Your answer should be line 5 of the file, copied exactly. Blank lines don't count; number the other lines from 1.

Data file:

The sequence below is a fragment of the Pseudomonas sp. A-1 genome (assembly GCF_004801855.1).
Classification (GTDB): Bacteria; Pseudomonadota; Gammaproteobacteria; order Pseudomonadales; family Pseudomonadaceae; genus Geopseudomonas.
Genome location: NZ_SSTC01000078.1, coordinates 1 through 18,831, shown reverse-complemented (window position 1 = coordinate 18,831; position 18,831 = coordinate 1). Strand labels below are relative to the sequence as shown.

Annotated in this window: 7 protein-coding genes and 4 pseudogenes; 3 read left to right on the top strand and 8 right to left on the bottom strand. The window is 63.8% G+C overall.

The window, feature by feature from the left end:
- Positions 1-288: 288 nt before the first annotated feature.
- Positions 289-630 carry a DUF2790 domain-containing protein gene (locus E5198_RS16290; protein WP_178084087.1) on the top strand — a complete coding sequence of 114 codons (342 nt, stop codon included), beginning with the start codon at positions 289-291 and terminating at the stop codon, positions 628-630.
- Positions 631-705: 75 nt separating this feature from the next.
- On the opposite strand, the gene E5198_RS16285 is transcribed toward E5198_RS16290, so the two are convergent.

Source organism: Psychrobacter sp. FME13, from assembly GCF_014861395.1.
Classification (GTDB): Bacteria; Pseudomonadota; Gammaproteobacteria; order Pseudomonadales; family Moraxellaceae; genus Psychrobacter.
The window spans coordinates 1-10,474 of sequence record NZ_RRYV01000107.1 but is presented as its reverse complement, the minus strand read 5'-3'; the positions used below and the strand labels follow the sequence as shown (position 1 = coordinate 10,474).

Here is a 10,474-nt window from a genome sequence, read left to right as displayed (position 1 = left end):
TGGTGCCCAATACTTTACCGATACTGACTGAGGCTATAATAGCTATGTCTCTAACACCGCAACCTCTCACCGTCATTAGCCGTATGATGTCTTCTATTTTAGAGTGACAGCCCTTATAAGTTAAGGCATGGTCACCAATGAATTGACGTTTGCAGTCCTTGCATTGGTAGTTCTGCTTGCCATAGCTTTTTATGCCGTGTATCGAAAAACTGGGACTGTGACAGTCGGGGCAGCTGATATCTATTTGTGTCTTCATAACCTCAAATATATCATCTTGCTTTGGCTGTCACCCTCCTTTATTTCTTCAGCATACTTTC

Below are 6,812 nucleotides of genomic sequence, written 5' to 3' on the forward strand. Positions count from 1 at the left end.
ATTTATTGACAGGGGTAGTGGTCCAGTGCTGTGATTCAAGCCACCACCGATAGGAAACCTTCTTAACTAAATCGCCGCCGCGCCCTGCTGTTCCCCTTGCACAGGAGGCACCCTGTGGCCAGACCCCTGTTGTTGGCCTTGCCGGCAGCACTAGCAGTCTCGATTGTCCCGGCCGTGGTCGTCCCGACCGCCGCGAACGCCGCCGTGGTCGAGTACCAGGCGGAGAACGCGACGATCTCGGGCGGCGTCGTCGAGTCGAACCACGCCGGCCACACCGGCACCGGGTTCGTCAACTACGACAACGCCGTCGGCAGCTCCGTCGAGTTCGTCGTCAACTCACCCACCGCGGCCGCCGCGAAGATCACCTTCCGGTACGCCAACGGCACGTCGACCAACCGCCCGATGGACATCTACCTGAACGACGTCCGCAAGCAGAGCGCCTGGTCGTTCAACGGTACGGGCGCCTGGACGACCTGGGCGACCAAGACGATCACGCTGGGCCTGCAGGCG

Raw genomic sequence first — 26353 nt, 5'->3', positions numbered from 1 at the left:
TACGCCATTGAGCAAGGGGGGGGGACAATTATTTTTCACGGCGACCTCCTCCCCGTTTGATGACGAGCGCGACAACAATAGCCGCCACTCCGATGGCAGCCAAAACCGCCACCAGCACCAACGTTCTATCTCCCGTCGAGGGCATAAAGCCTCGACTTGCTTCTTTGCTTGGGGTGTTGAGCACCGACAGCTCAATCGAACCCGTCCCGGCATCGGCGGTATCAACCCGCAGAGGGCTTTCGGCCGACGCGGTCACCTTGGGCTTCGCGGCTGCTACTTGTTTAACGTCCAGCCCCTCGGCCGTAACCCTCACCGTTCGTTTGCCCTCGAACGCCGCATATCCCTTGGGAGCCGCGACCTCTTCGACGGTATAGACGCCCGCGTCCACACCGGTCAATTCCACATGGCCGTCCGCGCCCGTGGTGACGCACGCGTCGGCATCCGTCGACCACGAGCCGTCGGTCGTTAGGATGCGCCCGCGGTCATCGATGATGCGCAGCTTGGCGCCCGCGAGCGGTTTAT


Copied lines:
The window, feature by feature from the left end: